BOSSES behind controversial plans for a huge wind farm off the Hampshire coast have launched a £1 million study of the sea bed.
Navitus Bay Development Ltd (NBDL) is drilling bore holes and extracting material in a bid to devise to most suitable foundations for the 194 turbines.
A specialist survey vessel called Horizon GeoBay is fitted with water jets that keep it stationary, helping the crew to perform more accurate drilling.
Bore holes of various depths will enable experts to obtain 15 different sets of samples and compile a detailed analysis of the sea bed.
It comes after NBDL had its application for a Development Consent Order (DCO) accepted for examination by Government planners.
Project director Mike Unsworth said: “In parallel with seeking consent for the project, it's vital that we continue to gather additional information about the site conditions to help inform our detailed design of the proposed offshore wind park.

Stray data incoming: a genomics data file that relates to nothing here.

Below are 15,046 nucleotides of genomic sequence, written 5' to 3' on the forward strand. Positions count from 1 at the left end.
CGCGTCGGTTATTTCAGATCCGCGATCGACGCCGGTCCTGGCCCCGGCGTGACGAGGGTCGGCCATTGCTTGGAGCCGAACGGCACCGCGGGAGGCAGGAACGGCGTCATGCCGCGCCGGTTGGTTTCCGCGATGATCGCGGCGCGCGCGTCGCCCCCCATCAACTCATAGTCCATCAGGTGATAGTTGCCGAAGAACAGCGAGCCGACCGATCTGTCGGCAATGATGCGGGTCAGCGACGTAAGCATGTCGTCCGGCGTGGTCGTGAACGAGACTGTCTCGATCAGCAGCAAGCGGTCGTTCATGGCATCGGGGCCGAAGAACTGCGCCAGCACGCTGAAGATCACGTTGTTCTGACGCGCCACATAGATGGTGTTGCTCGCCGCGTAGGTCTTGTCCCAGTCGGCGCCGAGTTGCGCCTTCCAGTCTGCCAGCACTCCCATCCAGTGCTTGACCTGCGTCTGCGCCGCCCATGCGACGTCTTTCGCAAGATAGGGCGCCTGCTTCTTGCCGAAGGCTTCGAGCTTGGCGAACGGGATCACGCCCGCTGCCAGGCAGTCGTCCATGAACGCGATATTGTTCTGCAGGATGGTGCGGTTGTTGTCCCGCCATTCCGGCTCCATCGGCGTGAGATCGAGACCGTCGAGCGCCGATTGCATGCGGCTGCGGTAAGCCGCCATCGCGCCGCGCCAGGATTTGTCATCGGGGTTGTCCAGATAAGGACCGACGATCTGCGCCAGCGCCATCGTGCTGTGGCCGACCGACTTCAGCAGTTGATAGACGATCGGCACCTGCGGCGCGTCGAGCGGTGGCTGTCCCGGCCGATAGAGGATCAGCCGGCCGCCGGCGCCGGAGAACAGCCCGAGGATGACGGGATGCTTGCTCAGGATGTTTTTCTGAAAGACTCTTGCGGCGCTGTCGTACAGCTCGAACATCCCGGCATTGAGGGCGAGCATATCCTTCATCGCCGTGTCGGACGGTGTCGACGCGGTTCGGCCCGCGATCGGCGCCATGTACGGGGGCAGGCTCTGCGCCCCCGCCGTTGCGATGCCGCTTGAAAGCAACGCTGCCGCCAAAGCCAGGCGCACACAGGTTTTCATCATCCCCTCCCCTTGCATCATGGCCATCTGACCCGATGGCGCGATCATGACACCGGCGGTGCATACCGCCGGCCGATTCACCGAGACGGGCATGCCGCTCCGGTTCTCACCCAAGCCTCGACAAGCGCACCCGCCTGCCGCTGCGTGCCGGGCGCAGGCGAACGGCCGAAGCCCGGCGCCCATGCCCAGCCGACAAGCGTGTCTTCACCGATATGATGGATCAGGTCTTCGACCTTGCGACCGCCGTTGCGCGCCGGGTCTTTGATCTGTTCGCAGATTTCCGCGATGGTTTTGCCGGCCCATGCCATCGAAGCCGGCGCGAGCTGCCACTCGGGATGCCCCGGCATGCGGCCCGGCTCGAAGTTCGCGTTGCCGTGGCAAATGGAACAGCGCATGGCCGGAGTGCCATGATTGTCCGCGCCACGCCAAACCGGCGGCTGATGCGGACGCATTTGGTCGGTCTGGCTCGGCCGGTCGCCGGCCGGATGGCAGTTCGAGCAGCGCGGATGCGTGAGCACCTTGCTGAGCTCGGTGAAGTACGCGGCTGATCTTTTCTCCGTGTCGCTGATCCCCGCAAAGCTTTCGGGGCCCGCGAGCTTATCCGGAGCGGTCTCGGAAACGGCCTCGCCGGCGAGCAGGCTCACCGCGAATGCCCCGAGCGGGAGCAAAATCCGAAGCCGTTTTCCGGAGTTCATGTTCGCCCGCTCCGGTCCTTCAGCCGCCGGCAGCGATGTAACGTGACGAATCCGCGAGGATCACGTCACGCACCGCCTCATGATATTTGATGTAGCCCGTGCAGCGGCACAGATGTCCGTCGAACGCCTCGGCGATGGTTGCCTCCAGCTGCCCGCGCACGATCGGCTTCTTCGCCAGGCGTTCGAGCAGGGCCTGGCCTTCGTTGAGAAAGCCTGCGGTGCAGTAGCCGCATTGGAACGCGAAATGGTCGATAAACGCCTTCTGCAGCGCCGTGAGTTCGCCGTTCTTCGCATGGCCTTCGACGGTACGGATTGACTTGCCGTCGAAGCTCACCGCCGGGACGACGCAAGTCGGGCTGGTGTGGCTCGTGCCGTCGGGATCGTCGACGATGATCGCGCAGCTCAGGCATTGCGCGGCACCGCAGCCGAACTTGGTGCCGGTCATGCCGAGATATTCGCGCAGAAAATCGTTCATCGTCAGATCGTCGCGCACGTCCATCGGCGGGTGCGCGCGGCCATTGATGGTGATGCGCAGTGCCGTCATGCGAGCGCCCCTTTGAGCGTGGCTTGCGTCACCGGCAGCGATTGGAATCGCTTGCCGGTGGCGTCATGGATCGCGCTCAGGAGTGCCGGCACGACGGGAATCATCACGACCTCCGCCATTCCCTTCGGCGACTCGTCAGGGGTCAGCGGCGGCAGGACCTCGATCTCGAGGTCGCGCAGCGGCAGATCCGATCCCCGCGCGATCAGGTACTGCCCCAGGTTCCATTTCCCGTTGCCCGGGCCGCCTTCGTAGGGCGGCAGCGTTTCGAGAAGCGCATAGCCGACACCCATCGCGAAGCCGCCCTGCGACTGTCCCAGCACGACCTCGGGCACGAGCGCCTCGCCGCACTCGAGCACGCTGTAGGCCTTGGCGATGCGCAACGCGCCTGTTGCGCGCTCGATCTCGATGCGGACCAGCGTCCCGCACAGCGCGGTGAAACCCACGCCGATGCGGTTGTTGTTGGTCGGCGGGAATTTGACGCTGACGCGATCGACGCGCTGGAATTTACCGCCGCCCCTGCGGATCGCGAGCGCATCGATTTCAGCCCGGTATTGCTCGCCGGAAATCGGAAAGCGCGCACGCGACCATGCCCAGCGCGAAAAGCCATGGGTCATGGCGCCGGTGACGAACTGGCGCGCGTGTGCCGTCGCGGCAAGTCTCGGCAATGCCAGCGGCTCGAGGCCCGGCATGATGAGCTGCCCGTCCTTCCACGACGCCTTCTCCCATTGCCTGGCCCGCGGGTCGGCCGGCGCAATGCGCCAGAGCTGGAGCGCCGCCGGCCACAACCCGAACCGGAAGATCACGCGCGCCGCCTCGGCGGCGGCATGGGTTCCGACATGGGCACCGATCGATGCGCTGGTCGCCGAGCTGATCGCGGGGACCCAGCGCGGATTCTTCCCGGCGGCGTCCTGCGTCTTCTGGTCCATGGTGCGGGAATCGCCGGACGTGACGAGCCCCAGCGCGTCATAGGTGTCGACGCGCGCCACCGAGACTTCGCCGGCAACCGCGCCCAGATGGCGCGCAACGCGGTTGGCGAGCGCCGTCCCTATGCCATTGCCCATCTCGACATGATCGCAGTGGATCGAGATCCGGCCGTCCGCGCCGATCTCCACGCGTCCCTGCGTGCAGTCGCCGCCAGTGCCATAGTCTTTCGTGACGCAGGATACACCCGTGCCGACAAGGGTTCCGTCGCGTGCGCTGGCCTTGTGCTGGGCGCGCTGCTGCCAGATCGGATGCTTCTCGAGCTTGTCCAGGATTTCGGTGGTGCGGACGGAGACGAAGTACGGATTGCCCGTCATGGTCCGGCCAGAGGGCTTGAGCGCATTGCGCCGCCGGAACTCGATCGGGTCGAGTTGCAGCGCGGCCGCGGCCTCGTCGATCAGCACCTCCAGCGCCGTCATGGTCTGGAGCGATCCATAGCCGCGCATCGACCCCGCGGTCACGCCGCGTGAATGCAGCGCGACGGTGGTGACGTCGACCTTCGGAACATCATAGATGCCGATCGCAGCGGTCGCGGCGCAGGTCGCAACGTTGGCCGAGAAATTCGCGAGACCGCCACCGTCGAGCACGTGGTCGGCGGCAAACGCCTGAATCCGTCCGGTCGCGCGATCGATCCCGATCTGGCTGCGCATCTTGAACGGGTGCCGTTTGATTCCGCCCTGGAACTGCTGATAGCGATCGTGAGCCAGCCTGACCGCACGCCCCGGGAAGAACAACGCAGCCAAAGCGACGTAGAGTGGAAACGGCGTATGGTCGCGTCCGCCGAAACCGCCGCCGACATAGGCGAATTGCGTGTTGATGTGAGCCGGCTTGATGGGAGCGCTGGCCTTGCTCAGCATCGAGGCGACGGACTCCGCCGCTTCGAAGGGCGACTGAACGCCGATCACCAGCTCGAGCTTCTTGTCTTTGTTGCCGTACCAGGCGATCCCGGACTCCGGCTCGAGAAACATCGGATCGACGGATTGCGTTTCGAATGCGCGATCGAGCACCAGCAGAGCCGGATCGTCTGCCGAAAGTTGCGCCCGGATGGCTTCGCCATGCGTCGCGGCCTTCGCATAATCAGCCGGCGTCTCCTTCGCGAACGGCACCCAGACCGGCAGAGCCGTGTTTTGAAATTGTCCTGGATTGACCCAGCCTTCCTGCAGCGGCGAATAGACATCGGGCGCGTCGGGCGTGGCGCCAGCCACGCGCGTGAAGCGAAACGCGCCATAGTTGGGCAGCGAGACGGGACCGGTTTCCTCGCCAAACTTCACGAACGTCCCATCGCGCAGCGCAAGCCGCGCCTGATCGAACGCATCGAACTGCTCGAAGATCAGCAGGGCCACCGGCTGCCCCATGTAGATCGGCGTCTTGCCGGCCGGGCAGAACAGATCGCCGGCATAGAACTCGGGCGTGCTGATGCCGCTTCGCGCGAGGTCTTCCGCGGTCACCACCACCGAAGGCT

“This latest investigation is the next step in the process of engineering an optimum design for the wind turbine foundations.”
As reported in the Daily Echo, the proposed wind farm will occupy a 60 square mile site west of the Isle of Wight.
It will generate enough low carbon electricity to power around 710,000 homes, offsetting approximately 1,290,000 tonnes of CO2 emissions every year.
But 650ft tall turbines will be just 14.5 miles from Lymington and less than 12 miles from Milford on Sea.
The New Forest National Park Authority (NPA) has hit out at the visual impact of the turbines.
Members have also raised concerns about an underground cable linking the wind farm with a National Grid sub-station north of Ferndown in Dorset.
Cllr Pat Wyeth, chairman of the NPA's planning committee, said the cable would create a “permanent scar” across the Forest.
The Government's Planning Inspectorate will spend the next eight months examining the proposals before submitting its recommendation to the Secretary of State for Energy.
If planning permission is granted construction work is likely to begin in 2017, with the first turbines starting to generate electricity two years later.